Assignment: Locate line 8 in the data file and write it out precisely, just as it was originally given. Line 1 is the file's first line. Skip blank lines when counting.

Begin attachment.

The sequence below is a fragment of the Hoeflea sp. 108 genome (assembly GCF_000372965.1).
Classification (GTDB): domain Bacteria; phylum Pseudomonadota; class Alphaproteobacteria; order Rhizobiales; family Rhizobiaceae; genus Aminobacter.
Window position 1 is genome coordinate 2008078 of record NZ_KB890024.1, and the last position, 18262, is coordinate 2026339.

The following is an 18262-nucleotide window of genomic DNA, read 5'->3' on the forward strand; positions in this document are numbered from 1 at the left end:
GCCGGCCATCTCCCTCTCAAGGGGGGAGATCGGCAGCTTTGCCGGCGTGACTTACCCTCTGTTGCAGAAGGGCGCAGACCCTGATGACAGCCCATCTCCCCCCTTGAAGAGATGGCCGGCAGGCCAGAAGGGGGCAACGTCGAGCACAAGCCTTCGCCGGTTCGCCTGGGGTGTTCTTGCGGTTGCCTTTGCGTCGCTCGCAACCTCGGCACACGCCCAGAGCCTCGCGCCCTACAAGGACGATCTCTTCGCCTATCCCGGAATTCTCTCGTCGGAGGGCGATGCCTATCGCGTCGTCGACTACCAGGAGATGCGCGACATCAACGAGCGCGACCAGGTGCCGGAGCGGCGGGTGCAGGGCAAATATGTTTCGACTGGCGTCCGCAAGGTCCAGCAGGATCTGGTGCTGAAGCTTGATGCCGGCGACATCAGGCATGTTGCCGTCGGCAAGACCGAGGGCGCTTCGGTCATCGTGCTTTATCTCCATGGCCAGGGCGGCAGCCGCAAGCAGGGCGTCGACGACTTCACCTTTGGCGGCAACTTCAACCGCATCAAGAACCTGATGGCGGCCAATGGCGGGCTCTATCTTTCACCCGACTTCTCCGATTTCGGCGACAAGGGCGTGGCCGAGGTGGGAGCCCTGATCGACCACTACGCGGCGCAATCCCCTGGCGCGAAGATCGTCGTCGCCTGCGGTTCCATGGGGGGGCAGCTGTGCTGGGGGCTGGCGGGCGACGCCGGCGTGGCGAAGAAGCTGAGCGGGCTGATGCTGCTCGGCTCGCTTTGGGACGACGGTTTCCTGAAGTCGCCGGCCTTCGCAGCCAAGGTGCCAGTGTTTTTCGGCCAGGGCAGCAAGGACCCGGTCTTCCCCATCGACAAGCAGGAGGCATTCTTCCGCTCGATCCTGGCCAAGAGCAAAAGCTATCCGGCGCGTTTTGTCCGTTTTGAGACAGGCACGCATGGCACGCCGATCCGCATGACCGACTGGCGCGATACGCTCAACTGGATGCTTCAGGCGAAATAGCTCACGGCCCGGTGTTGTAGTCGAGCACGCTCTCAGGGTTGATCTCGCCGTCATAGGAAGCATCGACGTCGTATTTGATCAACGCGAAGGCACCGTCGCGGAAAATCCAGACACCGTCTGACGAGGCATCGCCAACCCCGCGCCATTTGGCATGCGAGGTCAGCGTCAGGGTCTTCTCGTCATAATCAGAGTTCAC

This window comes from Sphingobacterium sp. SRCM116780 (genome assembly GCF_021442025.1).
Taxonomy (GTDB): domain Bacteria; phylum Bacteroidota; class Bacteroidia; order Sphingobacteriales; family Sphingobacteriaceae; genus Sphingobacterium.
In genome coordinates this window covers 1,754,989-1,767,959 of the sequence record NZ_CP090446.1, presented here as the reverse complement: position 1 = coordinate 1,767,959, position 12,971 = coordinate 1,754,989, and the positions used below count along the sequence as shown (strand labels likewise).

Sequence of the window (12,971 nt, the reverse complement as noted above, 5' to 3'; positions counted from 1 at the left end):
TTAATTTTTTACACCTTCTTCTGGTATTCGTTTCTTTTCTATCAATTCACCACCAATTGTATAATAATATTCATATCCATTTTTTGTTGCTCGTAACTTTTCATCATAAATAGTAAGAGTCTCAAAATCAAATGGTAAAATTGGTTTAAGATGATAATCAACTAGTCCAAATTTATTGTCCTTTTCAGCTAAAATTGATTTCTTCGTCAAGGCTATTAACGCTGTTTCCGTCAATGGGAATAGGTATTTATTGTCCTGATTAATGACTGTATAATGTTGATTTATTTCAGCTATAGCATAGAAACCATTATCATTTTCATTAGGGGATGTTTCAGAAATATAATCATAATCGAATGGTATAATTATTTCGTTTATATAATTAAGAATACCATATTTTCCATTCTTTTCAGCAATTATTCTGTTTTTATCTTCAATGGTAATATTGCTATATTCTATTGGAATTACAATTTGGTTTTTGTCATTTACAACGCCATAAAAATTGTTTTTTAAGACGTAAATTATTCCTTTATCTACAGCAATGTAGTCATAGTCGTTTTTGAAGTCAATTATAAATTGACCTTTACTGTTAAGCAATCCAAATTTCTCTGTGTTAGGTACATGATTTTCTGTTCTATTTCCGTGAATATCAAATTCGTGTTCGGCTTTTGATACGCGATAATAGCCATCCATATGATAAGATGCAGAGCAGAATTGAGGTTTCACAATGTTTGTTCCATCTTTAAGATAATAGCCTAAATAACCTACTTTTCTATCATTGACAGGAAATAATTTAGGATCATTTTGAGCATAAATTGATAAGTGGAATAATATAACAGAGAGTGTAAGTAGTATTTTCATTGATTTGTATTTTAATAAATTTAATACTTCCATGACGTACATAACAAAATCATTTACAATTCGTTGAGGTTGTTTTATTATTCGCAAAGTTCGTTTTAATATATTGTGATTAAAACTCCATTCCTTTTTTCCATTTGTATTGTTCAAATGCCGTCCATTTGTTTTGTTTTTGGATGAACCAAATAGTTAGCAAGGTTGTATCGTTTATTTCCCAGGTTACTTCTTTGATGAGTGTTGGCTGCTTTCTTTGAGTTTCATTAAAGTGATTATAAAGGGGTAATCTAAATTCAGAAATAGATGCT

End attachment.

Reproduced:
In genome coordinates this window covers 1,754,989-1,767,959 of the sequence record NZ_CP090446.1, presented here as the reverse complement: position 1 = coordinate 1,767,959, position 12,971 = coordinate 1,754,989, and the positions used below count along the sequence as shown (strand labels likewise).